You can find where you are.


Silva Ranger                                  Brunton  8040G

Set your compass up with the correct declination for your location.
In Search and Rescue most use  Silva Ranger or Brunton Classic 8040 G.

Let me say here that the order of importance, for navigation is MAP, Compass
then GPS.  For navigation and safety, the Map is first. Do not go out into the
woods without a map of where you are. Do not go on a search without a map
of the search area with UTM.

The first purpose of the compass is to proof the map.
The second function of the compass is to take bearings

To set the map right with the world we use a compass.  This is to proof the map.
By having the map correctly oriented on the ground we can usually fix our position
by observation.  This is done by placing the map on the ground with the open
compass on top of the map.   Set the bezel on the compass to 360 degrees.
Line up the vertical lines on the map with the side of the compass.  Rotate the map
till the red needle is outlined in red.  All the vertical lines are now pointing North.

The second function of the compass is to take bearings.  Taking a Bearing is simple.
Hold the compass level and site across it using the sights or ports provided to  view
the object of interest. Turning the bezel to align the red needle with the red outline.
Now you can read the numbers on the outer bezel for your bearing.  On being directed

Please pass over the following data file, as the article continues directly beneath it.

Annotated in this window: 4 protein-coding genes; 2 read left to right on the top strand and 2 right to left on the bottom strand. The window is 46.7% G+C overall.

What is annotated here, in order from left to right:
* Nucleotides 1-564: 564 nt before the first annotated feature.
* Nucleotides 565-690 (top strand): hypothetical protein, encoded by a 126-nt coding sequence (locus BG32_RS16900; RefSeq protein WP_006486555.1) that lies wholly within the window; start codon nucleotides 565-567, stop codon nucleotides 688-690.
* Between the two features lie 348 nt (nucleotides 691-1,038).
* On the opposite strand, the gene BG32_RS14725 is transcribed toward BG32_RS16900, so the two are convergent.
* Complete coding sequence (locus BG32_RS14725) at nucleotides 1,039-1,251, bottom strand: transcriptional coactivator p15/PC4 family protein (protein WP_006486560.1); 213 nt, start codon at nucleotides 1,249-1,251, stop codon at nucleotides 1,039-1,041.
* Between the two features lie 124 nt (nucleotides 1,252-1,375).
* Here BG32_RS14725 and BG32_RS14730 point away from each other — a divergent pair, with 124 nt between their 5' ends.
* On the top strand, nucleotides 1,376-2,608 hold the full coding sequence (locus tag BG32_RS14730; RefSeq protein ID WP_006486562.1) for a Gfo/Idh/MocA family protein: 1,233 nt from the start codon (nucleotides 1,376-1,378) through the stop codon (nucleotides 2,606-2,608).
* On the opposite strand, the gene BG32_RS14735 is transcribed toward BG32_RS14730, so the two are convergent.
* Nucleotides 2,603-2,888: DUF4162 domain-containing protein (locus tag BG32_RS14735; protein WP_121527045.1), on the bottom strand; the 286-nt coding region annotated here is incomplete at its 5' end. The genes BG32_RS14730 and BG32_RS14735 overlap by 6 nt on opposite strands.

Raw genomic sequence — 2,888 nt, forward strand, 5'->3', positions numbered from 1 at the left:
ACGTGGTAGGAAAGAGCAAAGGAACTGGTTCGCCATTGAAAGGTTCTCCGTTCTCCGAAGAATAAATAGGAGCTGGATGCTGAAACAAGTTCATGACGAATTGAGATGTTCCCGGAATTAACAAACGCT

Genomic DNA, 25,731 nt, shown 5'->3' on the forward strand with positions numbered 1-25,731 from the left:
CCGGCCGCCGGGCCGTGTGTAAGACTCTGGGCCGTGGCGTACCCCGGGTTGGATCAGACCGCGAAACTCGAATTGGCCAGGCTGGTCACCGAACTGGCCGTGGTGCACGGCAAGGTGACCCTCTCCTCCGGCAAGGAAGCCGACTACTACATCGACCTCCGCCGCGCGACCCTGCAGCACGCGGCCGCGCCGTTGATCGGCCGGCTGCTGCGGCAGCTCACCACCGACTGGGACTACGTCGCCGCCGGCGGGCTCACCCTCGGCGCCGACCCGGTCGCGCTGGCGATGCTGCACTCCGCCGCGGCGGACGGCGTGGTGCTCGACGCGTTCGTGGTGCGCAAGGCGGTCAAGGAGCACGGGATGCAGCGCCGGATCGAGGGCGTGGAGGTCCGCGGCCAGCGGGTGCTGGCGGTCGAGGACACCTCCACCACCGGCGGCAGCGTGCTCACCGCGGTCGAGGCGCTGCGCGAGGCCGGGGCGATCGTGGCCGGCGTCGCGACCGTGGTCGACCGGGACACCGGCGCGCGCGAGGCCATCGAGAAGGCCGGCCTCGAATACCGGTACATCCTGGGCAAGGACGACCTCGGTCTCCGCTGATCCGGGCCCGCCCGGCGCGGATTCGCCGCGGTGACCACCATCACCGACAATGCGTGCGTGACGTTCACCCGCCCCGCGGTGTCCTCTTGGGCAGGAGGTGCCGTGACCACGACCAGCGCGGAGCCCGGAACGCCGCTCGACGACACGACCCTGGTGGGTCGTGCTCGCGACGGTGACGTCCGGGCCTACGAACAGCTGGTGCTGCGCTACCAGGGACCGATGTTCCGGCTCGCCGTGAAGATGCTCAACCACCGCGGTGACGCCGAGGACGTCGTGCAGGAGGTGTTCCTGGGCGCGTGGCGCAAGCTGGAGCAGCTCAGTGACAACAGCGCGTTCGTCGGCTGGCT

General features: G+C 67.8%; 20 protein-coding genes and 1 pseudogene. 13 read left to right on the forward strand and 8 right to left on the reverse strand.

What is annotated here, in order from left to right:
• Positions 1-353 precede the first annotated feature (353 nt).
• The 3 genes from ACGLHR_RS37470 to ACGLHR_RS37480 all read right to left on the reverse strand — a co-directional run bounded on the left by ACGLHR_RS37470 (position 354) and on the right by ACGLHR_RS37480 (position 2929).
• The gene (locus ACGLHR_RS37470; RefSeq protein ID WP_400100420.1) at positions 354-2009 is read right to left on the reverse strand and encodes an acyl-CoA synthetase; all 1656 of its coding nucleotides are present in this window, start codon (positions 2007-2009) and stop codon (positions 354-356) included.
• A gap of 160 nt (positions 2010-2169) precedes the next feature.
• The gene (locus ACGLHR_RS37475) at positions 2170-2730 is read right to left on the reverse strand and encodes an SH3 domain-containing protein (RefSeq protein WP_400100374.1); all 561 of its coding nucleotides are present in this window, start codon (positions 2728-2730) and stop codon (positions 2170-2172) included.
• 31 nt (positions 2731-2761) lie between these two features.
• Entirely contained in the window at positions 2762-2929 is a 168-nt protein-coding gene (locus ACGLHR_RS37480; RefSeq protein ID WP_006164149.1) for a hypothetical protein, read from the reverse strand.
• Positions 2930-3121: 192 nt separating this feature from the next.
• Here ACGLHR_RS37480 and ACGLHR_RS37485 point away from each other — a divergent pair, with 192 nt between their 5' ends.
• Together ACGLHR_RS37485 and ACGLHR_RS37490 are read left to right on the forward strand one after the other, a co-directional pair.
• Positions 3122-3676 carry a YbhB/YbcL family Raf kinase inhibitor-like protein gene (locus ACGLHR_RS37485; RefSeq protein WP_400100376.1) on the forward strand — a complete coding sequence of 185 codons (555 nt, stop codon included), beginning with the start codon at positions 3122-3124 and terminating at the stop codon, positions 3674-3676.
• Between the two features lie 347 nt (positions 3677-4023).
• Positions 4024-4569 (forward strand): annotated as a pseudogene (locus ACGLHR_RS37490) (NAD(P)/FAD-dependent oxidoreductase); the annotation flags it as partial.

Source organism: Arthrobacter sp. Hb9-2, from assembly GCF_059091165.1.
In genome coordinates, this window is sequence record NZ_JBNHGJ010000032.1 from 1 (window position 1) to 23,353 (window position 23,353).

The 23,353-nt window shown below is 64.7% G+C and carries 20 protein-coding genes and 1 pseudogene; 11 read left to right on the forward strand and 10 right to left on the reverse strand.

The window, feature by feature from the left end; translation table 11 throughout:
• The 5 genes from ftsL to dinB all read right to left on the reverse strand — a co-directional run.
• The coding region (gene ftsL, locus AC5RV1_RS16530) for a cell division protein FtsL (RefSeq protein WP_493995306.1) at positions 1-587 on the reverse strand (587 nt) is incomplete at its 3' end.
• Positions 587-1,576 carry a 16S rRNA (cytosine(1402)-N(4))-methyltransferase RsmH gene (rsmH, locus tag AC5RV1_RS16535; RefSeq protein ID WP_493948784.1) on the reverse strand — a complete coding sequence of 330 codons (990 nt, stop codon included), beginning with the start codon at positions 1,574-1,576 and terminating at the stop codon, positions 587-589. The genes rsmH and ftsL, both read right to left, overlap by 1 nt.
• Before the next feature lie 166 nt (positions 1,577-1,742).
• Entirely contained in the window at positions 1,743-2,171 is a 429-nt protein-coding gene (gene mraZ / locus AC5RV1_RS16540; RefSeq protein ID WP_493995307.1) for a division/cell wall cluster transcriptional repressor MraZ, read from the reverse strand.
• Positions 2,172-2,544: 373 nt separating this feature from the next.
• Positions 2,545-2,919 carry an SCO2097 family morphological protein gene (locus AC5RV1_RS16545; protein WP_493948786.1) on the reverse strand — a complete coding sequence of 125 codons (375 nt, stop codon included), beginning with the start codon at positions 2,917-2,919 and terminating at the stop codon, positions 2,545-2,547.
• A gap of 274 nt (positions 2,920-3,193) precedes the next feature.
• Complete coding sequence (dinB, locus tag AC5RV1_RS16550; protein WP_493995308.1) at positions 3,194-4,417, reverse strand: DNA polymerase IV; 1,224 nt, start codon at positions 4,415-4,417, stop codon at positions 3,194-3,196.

to travel on a bearing, we first rotate the bezel of the compass to that bearing number.
Then, using the mirror and sights, rotate you body till the reddened lines up with the red
outline.  You are now sighting at that bearing.

Fixing your position
After proofing the map you can fix your position with the compass.
At this point you can spend some time to look at the map and your view of your
surrounding.   By careful observation you should be able to pick out feature on the
landscape and relate them to the map.   By taking a bearing on that object
(hill top usually) you can transfer a line through the object on you map
(without moving the map).  By taking a second bearing of another object you
should be able to place another line though the second object.
Where those two lines intersect is where you are.

Magnetic North and True North

The north pole is on the move, the magnetic north pole that is, take a
look and see why we have to set our compass up so that  when we line up
the needle and the out line for magnetic north that True North is where
it should be!  Look on a map for magnetic declination.  By setting this
declination we calibrate the compass to our general location.  No longer
do we have to add or subtract the error between True North and
Magnetic North.  In Search and Rescue we use True North.
Red is the color of the needle that points North.